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Not to be confused with Finfolk.

Finn-men, also known as, Muckle men, Fion and Fin Finn, were Inuit sighted around the north of Scotland.


The first recorded sighting was in Orkney, in 1682.[1] James Wallace, writing in about 1688, described a Finn-man in his "little Boat" at the south end of Eday being seen by the people of the island from the shore, and then fleeing swiftly when the islanders put out a boat to try and apprehend him.[1] In 1684, a Finn-man seen at Westra was connected with the disappearance of fish from the area.[1] A boat was captured in Orkney, and sent to the Physicians Hall in Edinburgh.[1][2]


They were originally associated with Finland, although they were in fact Inuit from the Davis Straits, a fact recognised by Wallace.[1] It was considered more probable that they could have travelled from Finland, Lapland, or another part of Europe, so the association persisted.[3]

Wallace's eldest son James added a note to a 1700 publication of his father's account, suggesting they had been driven to Scotland by storms.[1] The most likely reason for their arrival is that they were escaped prisoners, having been taken by European ships as curiosities.[4][5] Such was the concern about this practice that in 1720 the Staten Generaal of the Netherlands passed a law prohibiting the murder or kidnapping of Inuit.[5]


John Brand, in A Brief Description of Orkney, described a sighting of a Finn-man.[5]

There are frequently Finmen seen here upon the coasts, as one about a year ago on Stronsa, and another within these few months on Westra, a gentleman with many others in the isle looking on him nigh to the shore, but when any endeavour to apprehend them, they flee away most swiftly; which is very strange, that one man, sitting in his little boat, should come some hundred of leagues from their own coasts, as they reckon Finland to be from Orkney; it may be thought wonderful how they live all that time, and are able to keep the sea so long. His boat is made of seal skins or some kind of leather, he also hath a coat of leather upon him, and he sitteth in the middle of his boat, with a little oar in his hand, fishing with his lines: and when in a storm he sees the high surge of a wave approaching, he hath a way of sinking his boat, till the wave pass over, least thereby he should be overturned. The fishers here observe that these Finmen or Finland-men by their coming drive away the fishes from the coasts. One of their boats is kept as a rarity in the Physicians Hall in Edinburgh.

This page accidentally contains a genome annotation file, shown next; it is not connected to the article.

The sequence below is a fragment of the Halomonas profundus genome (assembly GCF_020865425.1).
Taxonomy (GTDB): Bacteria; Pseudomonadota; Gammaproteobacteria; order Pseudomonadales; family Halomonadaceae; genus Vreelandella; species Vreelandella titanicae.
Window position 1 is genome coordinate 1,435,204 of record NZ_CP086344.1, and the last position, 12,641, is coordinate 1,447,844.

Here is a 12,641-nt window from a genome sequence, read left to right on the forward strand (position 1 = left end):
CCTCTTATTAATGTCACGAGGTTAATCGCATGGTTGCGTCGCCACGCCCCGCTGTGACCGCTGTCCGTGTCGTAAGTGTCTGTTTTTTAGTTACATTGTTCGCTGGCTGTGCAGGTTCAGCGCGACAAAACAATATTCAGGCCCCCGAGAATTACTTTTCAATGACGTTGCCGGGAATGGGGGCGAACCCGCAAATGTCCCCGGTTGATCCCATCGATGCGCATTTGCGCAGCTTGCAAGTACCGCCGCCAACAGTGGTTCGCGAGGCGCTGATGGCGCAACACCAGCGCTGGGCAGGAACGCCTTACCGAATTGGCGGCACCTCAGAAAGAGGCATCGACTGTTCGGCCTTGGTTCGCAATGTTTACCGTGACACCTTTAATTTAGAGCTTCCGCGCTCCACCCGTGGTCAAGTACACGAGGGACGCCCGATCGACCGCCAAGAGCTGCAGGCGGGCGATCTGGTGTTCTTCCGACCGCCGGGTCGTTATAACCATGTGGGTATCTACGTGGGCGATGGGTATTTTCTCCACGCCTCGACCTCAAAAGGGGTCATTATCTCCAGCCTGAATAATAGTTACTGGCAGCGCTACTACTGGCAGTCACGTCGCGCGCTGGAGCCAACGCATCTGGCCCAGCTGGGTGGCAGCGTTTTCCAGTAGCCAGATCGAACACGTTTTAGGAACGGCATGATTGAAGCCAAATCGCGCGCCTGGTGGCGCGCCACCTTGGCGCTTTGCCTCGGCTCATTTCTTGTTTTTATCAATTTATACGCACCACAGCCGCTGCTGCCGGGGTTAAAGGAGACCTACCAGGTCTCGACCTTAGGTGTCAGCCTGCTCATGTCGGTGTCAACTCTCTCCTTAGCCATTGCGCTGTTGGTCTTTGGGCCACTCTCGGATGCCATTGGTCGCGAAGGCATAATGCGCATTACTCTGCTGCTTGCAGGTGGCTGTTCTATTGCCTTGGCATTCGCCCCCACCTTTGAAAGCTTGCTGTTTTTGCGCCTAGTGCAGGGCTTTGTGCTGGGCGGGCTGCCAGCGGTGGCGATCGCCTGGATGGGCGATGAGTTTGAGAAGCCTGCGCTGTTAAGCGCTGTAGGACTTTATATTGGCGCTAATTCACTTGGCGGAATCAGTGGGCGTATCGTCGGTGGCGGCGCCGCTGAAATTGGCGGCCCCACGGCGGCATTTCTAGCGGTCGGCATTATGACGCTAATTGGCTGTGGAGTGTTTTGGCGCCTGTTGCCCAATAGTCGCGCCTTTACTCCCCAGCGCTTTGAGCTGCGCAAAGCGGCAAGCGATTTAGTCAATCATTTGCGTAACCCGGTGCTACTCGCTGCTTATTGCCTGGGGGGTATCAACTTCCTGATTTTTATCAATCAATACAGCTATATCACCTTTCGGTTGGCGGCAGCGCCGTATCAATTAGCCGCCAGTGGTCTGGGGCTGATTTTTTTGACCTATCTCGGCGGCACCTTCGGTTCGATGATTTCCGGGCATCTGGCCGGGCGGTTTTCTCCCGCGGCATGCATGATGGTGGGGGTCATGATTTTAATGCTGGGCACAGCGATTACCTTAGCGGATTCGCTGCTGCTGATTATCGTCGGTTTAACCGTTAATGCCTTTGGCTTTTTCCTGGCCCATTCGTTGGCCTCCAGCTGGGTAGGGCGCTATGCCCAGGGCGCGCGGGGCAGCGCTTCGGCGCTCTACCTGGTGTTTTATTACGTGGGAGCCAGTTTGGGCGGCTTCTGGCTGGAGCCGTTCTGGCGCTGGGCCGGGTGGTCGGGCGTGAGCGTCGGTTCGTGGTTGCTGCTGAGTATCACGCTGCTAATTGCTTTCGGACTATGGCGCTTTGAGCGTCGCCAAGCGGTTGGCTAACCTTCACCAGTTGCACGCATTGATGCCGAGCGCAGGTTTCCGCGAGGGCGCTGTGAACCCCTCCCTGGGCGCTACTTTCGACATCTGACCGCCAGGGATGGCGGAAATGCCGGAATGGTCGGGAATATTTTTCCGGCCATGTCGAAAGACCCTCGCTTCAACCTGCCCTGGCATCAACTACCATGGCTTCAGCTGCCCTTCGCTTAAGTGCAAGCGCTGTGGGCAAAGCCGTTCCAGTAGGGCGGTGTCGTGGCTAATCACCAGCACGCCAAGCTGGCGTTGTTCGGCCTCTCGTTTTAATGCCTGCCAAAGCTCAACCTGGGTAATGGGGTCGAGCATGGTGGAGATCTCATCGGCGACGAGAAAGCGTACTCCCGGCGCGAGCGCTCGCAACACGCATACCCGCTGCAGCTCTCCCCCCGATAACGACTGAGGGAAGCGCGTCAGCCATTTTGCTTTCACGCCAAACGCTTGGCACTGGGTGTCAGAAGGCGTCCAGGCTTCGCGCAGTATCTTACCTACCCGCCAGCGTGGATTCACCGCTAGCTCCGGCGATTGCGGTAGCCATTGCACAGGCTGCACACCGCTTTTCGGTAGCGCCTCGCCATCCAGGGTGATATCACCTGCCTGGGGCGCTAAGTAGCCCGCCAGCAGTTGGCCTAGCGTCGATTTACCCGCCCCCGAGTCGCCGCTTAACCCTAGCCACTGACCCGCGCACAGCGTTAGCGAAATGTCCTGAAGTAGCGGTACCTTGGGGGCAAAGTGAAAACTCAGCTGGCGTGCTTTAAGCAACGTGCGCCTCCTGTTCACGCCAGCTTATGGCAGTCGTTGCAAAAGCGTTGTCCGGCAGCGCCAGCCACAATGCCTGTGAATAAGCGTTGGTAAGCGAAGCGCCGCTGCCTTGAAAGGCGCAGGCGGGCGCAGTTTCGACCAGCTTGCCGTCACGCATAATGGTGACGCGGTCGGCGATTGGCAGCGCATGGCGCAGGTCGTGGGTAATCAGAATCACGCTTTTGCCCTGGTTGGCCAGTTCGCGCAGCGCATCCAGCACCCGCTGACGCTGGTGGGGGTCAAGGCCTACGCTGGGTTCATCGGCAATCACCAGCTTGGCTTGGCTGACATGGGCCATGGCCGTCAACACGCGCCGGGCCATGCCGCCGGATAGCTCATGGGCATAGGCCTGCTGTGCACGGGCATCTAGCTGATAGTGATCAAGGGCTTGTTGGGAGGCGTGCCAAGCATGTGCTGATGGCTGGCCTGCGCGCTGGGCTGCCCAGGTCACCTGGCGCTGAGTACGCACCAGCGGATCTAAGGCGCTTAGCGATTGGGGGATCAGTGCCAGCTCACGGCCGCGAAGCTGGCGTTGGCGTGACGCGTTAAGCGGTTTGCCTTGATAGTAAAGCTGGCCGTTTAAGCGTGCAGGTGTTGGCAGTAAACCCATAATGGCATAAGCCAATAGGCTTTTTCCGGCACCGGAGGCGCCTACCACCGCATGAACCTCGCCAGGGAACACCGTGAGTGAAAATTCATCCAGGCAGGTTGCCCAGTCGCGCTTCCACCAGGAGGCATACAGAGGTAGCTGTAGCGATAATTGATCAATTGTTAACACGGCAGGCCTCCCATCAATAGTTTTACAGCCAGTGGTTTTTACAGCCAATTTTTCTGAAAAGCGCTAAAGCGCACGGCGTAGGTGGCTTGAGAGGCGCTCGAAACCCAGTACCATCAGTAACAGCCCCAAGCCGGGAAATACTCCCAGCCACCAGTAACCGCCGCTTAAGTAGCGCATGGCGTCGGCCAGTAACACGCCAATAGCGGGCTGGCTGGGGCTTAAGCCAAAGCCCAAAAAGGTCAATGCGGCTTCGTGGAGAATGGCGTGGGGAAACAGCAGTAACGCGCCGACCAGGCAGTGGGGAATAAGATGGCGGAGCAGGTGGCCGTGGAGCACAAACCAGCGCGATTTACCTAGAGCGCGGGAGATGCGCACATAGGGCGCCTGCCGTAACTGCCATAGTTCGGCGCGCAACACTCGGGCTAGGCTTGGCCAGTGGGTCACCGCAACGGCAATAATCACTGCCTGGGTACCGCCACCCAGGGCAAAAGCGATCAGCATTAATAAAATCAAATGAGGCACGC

Kayaks belonging to Finn-men are preserved in Edinburgh and Aberdeen.[6]


The Finn-men were grafted onto the existing mythologies that surrounded the selkies and Finfolk.[7] Their appearance was interpreted in terms of those traditions.[3]



  1. ^ a b c d e f Feest 1999, p. 161
  2. ^ MacRitchie 1912, p. 225
  3. ^ a b Feest 1999, p. 162
  4. ^ MacRitchie 1912, p. 223
  5. ^ a b c Dr. Andrew Jennings (2010). "The Finnfolk". University of the Highlands and Islands. Retrieved 24 June 2014. 
  6. ^ MacRitchie 1912, p. 213
  7. ^ Sigurd Towrie. "The Origin of the Selkie-folk". Retrieved 25 June 2014.